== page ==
|Aug/Sep 1998 Miscellany|
We brushed it off as a disturbing collective hallucination. But we could not shake the possibility that it had been real. There was an unspoken agreement that we would never again speak of this. I'm not sure why it disturbed us so. Perhaps we were worried that someday we would be desperate enough to fuck a pumpkin.
Community college is just high school with ashtrays. I was bored in Wehauqua. I barely made it through my first year at school. At the end of the year I got to go put on a cap and gown and receive a diploma (which I later burned at a party my first week into the summer after graduation) with a public school class that I had not seen in five years.
Wehauqua is an Iroquois word for "Place where one was lost." That sort of described how I felt at that juncture, no matter where I was situated geographically. That's why I kept moving.
We stopped along the way and Trip double-parked while I ran into a store and bought cereal and candy with food stamps, and produced a double-take by the cashier and bag boy as I walked out and jumped into the Jaguar convertible. We ate government-subsidized junk food and blasted the Blaupunkt as we sped south towards my new life.
When I first got in the car, I hadn't thought much about what was in store for me, or how long I'd stay.
Trip and I whiled away the drive-time by talking about punk rock. Now understand. . like my hick Ithaca roommates, my first knowledge of punk had also come from "Rolling Stone." That magazine had painted punk as an ugly scourge of disaffected Brit-youth who loved to fight and hated Pink Floyd. I loved Pink Floyd and at the time, hated even the idea of violence. At first, I had no clue that the American version of punk rot could hold a place for me. . . .
But Trip painted a pretty glowing picture. . .that the DC punk community was a place where misfits were not only readily accepted, but celebrated for their rogue attitudes and caviler approaches. He told of a brilliant, spontaneous network of kids who had decided to throw away convention and make their own rules. . .he spoke of band-run record labels, teen-organized gigs, alternative (back when the word actually meant something) radio shows, etc.
He talked about a wonderful record label called Dischord, and the idealists who operated it. I was especially curious about the twenty-year-old CEO, Ian MacKaye. Trip said that all the kids revered Ian, and took his word and opinion as law. Trip said that if Ian liked you and your output, you could pretty much write your own ticket in that town.
About three hours into the nine-hour trip, I had begun to form my own grand scheme for world domination: Tonight, I would arrive in DC. Tomorrow, I would find some rich senator in search of a young, blond, long-haired boy to keep as his pleasure-pet. I would move into his mansion, and he'd would give me lots of spending money. I'd take the third day off, drinking in the opulence of it all, ordering around the servants. By day four, I would start a group. I would enlist the most cutthroat, insane young musicians I could pull out of the squats. They would be blistering players, but lacking in direction. They would trust my crystalline vision and follow my word as gospel, and revere me as a god.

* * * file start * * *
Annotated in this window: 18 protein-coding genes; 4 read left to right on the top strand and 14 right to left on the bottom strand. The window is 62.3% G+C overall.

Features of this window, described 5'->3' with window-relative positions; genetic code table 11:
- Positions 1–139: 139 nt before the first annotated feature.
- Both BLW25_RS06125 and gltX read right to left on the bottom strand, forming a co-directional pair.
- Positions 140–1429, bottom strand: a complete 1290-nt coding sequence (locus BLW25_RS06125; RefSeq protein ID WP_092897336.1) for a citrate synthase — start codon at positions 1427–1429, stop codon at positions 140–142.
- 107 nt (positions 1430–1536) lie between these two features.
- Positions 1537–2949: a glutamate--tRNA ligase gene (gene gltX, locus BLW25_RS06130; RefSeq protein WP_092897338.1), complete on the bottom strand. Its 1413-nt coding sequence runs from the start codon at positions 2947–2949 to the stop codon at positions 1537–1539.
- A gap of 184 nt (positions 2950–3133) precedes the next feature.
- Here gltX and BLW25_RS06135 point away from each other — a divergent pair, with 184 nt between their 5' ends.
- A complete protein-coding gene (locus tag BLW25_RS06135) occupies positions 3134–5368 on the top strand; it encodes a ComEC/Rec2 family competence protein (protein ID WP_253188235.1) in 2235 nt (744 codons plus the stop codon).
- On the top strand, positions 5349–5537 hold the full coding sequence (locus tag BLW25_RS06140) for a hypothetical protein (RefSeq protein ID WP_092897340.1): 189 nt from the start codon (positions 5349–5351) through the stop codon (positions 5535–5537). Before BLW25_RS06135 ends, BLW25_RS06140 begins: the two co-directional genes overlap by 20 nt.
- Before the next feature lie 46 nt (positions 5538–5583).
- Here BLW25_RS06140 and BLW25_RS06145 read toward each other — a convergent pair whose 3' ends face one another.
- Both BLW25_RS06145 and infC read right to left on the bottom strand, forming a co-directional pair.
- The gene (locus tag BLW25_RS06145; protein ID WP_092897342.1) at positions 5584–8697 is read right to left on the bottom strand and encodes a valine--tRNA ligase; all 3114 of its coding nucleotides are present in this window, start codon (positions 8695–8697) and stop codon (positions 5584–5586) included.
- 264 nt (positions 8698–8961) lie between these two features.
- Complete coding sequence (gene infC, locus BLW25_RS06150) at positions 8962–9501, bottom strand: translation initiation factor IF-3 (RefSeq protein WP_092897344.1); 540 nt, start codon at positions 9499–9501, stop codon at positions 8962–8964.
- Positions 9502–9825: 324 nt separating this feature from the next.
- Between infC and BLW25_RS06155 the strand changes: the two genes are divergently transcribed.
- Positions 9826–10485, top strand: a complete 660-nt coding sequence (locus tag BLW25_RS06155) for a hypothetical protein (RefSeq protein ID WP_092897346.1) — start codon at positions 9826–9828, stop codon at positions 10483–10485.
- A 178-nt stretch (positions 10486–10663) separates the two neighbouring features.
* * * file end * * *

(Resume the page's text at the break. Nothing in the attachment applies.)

Day five would see my group setting up residence in the Senator's mansion and composing a blistering set of supercharged, antiestablishment youth anthems. I would be the main singer, but we would all yell along on the choruses, in true egalitarian spirit.
On the sixth day, we would record a demo of these songs.
On the seventh day, me and the band would relax, and sit around the Senator's pool, drinking martinis and daiquiris, and seeing that what we had done was good.
The following Monday, we would storm the Dischord corporate offices on Beecher Street and demand an audience with Mr. MacKaye.
We would march right up the stairs of that modest, three-story office building and introduce ourselves to the young, attractive, punky-looking receptionist. She would be dressed in all black, with her bleached hair shaved on one side. She would be sporting a nose ring and a "Minor Threat" blacksheep tattoo on her bare ankle, just above her combat boot. We would announce that we had to see Mr. MacKaye immediately. We wouldn't take no for an answer.
We would play our rough boombox tape for Ian, and he would be smiling as he pulled a two-page contract out of his large oak desk. We would review the terms. (The contract would be very much in favor of the artist, and would give a modest living stipend to those members of my band who badly needed it.) We would sign on the spot. Ian would say "I'd offer you a cigar, but I don't smoke, don't drink, and don't fuck."
I would quip, "Well, at least you can fucking think." Me and my group would go and cash the first advance check, and drink tequila at "Poseurs" to celebrate.